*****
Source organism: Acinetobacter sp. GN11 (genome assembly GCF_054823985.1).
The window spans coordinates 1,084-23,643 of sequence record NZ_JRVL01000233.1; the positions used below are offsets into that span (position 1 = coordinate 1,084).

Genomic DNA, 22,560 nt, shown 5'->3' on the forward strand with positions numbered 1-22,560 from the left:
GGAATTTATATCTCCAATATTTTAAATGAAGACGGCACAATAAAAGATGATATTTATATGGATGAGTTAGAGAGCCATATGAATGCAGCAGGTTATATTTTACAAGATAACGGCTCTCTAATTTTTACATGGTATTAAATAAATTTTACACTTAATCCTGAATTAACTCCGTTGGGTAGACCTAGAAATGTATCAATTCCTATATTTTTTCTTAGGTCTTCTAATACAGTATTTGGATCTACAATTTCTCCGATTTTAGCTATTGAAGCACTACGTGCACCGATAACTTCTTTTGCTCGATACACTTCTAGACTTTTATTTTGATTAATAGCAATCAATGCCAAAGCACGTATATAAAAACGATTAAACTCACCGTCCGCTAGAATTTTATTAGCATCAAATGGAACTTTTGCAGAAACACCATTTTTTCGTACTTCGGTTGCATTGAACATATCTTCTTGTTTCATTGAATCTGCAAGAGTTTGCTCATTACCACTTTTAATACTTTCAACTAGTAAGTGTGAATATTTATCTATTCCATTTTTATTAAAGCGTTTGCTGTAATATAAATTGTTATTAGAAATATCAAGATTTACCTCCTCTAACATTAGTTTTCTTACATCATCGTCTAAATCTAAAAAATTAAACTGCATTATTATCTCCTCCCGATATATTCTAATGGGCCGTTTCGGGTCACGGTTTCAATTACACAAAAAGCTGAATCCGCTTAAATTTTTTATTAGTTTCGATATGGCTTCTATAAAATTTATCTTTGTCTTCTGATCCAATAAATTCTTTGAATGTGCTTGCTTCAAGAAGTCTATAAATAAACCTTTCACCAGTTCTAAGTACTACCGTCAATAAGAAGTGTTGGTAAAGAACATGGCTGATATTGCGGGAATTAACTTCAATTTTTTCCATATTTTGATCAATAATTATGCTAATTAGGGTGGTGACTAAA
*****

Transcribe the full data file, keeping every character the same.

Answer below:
Source organism: Acinetobacter sp. GN11 (genome assembly GCF_054823985.1).
The window spans coordinates 1,084-23,643 of sequence record NZ_JRVL01000233.1; the positions used below are offsets into that span (position 1 = coordinate 1,084).

Genomic DNA, 22,560 nt, shown 5'->3' on the forward strand with positions numbered 1-22,560 from the left:
GGAATTTATATCTCCAATATTTTAAATGAAGACGGCACAATAAAAGATGATATTTATATGGATGAGTTAGAGAGCCATATGAATGCAGCAGGTTATATTTTACAAGATAACGGCTCTCTAATTTTTACATGGTATTAAATAAATTTTACACTTAATCCTGAATTAACTCCGTTGGGTAGACCTAGAAATGTATCAATTCCTATATTTTTTCTTAGGTCTTCTAATACAGTATTTGGATCTACAATTTCTCCGATTTTAGCTATTGAAGCACTACGTGCACCGATAACTTCTTTTGCTCGATACACTTCTAGACTTTTATTTTGATTAATAGCAATCAATGCCAAAGCACGTATATAAAAACGATTAAACTCACCGTCCGCTAGAATTTTATTAGCATCAAATGGAACTTTTGCAGAAACACCATTTTTTCGTACTTCGGTTGCATTGAACATATCTTCTTGTTTCATTGAATCTGCAAGAGTTTGCTCATTACCACTTTTAATACTTTCAACTAGTAAGTGTGAATATTTATCTATTCCATTTTTATTAAAGCGTTTGCTGTAATATAAATTGTTATTAGAAATATCAAGATTTACCTCCTCTAACATTAGTTTTCTTACATCATCGTCTAAATCTAAAAAATTAAACTGCATTATTATCTCCTCCCGATATATTCTAATGGGCCGTTTCGGGTCACGGTTTCAATTACACAAAAAGCTGAATCCGCTTAAATTTTTTATTAGTTTCGATATGGCTTCTATAAAATTTATCTTTGTCTTCTGATCCAATAAATTCTTTGAATGTGCTTGCTTCAAGAAGTCTATAAATAAACCTTTCACCAGTTCTAAGTACTACCGTCAATAAGAAGTGTTGGTAAAGAACATGGCTGATATTGCGGGAATTAACTTCAATTTTTTCCATATTTTGATCAATAATTATGCTAATTAGGGTGGTGACTAAA